Important:

This article is for information purposes only.

Please remember that financial investments may rise or fall and past performance does not guarantee future performance in respect of income or capital growth; you may not get back the amount you invested.

There is no obligation to purchase anything but, if you decide to do so, you are strongly advised to consult a professional adviser before making any investment decisions.

Britons could lose their homes when mortgage holiday ends

mortgage

A report from the Centre for Policy Studies warned that large numbers of households will not be able to afford their mortgage repayments this winter

Many people could face losing both their job and their home this winter unless the government takes urgent action to reform benefits for homeowners, a think tank has warned.

With mass redundancies predicted as the furlough scheme ends next month, further support is needed to prevent people who become jobless losing the roof over their head, according to a report from the Centre for Policy Studies.

It warned that, even with the new Job Support Scheme, large numbers of households will not be able to afford their mortgage repayments if their wages are reduced or they lose their job.

Borrowers have been able to take a mortgage repayment holiday from April but that is set to come to an end next month potentially leaving many households vulnerable just as unemployment is forecast to surge.

The CPS’ report, supported by the Joseph Rowntree Foundation, points out that while tenants can apply for housing benefit to cover housing costs, homeowners cannot get help with mortgage repayments.

They can only get help with the interest payments on their mortgage and they must wait nine months to qualify. If they take any work at all, the whole amount is withdrawn.

To combat this problem, the report calls for urgent changes to the existing Support for Mortgage Interest (SMI) benefit to support low-income homeowners through the pandemic.

The reformed scheme would offer homeowners a grant to cover mortgage payments for the three first three months and a loan in subsequent months.

The nine-month wait for support would be abolished and lenders would be obliged to make people who are at risk of losing their homes aware of this scheme automatically.

To ensure that people do not remain in homes they cannot afford in the long term, the report recommends that SMI should be time-limited for claimants who are able to work and are not receiving a disability-related benefit.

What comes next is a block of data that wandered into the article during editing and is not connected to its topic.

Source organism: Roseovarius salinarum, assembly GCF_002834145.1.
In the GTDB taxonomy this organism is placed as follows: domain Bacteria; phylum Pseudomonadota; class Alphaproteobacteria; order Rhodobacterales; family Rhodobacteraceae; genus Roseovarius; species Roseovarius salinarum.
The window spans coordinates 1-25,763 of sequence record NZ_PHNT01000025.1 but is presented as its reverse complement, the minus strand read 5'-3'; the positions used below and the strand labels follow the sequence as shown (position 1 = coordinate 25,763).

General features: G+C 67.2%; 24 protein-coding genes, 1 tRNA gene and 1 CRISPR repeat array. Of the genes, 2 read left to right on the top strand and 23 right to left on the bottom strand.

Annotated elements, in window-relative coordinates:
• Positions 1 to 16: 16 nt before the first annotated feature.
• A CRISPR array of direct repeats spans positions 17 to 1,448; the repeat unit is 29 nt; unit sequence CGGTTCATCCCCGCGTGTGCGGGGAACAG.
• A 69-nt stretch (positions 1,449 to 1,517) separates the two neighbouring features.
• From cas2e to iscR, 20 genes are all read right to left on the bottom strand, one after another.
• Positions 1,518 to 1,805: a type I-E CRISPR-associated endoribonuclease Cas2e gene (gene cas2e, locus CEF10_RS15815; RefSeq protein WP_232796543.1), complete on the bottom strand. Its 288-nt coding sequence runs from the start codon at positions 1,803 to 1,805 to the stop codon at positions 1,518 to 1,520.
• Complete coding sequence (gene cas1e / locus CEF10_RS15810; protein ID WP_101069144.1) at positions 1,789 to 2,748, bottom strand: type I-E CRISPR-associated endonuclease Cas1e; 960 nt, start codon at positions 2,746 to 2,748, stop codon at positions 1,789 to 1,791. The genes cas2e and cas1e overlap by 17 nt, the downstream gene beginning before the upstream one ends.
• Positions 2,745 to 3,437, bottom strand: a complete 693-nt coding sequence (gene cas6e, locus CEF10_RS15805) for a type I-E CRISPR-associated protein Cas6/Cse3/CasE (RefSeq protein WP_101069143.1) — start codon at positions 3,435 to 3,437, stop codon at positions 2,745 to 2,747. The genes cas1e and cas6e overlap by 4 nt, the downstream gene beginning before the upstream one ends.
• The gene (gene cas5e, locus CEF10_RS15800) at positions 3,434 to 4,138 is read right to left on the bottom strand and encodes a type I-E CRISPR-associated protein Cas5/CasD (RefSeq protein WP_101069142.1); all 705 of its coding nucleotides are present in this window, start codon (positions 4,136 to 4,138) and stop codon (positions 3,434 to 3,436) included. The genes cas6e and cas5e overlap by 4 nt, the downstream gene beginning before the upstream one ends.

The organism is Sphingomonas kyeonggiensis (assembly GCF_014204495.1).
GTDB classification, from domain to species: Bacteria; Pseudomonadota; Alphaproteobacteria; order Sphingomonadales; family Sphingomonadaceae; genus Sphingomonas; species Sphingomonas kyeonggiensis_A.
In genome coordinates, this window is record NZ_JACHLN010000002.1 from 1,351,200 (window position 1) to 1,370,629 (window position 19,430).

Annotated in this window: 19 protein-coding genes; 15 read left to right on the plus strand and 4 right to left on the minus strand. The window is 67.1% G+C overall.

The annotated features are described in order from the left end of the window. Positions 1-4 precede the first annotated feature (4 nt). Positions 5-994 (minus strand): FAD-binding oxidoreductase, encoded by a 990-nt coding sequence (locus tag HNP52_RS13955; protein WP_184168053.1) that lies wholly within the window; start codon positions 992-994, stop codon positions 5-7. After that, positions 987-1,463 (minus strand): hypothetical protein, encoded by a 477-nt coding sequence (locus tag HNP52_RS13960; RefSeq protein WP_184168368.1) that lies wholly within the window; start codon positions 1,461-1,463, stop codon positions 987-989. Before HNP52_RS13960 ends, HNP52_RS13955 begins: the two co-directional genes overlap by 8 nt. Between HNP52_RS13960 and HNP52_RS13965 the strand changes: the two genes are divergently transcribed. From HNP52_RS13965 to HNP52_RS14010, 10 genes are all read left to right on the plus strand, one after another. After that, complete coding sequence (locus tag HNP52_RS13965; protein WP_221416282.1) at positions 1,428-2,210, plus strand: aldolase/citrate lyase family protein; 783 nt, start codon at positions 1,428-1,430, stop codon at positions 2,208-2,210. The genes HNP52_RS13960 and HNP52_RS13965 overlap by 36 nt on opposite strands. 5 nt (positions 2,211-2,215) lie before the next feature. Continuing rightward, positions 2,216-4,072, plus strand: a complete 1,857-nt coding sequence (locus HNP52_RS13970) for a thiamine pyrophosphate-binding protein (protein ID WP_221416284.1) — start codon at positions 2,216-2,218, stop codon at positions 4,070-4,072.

James Heywood, head of welfare and opportunities, at the CPS said: The Support for Mortgage Interest Scheme is going to be vital for ensuring people losing their jobs do not also lose their homes before they manage to get back to work. The Government needs to act now to make the necessary changes so people can move straight onto SMI when their mortgage holiday runs out or when they become unemployed.

He said, if they don’t, not only will people be forced out of home ownership into the rented sector, it will also cost the state more to support them through housing benefit.

Darren Baxter, policy manager at the Joseph Rowntree Foundation, said: Even before coronavirus hit, a third of homeowners were living in poverty. And as the economic fallout from the pandemic grows, that number is likely to rise. With the deadline for applying for a mortgage holiday rapidly approaching, now is the time for government to take swift action.

Baxter said, even before coronavirus hit, a third of homeowners were living in poverty. And as the economic fallout from the pandemic grows, that number is likely to rise. With the deadline for applying for a mortgage holiday rapidly approaching, now is the time for government to take swift action.

Important:

This article is for information purposes only.

Please remember that financial investments may rise or fall and past performance does not guarantee future performance in respect of income or capital growth; you may not get back the amount you invested.

There is no obligation to purchase anything but, if you decide to do so, you are strongly advised to consult a professional adviser before making any investment decisions.